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Question 7: Can God experience emotion?

March 26, 2013

Emotion is a function of life and consciousness. Inanimate objects do not appear to experience emotions. Some living creatures don’t seem to be able to translate the emotion into something enriching their existence[1] , making it a reflex not something of greater value. We experience a gamut of emotions, and without them life would be far less interesting. At the same time, animals can also be seen to experience fear, joy, anger and love in some form.

This tends to suggest that God, being a slightly more advanced being than us, should be able to experience emotions too. From a human perspective, this opens a magnificent can of worms. Emotion is the lifeblood of our daily interactions – without love, loss and joy[2], life might take on duller tones. However, emotional reactions are the driving force for plenty of arguments, discrimination and distress in our lives as well. An emotional God could really screw [AD1] things up.

At various stages in our interaction with God, we’ve made efforts to explore God’s emotional side. In the Christian Old Testament, God is variously:

a)     Jealous of any other Gods we might consider[3]
b)    Angry the Israelites can’t get their act together
c)     Surprised by Adam and Eve’s pursuit of knowledge
d)    Vengeful enough to kill every person and animal in Jericho

Some of these incidents cause me to question the merits of an emotional God. However, a God devoid of feelings is highly unlikely to be able to empathize with us in any meaningful manner. In addition, we can take comfort from the general improvement in our understanding and control of our own emotions as we get older – if we can become “better adjusted” in one hundred years or less, what can God achieve in billions of years?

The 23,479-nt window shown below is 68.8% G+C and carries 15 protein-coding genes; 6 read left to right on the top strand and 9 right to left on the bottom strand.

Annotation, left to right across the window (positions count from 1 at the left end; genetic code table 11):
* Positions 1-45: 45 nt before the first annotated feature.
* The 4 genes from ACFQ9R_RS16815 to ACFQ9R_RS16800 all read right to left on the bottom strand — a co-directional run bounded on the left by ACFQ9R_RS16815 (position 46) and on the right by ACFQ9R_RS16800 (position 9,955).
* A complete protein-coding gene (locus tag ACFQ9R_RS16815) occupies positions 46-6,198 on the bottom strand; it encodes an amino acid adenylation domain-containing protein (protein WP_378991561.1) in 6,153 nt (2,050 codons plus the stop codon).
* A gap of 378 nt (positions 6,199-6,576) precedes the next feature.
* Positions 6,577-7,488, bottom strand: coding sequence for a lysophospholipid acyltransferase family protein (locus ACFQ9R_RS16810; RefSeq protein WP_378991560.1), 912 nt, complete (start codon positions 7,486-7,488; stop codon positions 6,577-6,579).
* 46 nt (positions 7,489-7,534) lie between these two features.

The depth and breadth of emotions experienced by God is probably incomprehensible to us. With an intellectual or spiritual connection to all living beings, God might understand all the emotions we experience. And, while we might put love at the top of the emotional hierarchy, maybe there’s something more? Regardless,  it seems likely the pursuit of this knowledge is a driving force for life “beyond just living.”

Given the time God has had to prep for the emotional tests accompanying the position, it is reasonable to expect that God can handle feelings as well as any human being. Admittedly, the correct emotional responses are probably reflected in your own values and beliefs. On this basis, a better understanding of God’s beliefs should lead us to further insights on this front.

Conclusion:

If God  is on a higher intellectual plane than us, it seems highly likely God experiences emotions but reacts in a manner befitting such intelligence and maturity. Understanding how this translates into actions or contemplations is probably part of the evolution of our own intellectual and spiritual journeys – both as individuals and as a species.


[1] Even if it just makes them run away to fight another day

[2] Insert additional emotions if you wish

[3] Begging the question of who they might be if there is only one God


[AD1]Stuff isn’t used this way in American English – goof, mess, jack or screw are words we’d use.

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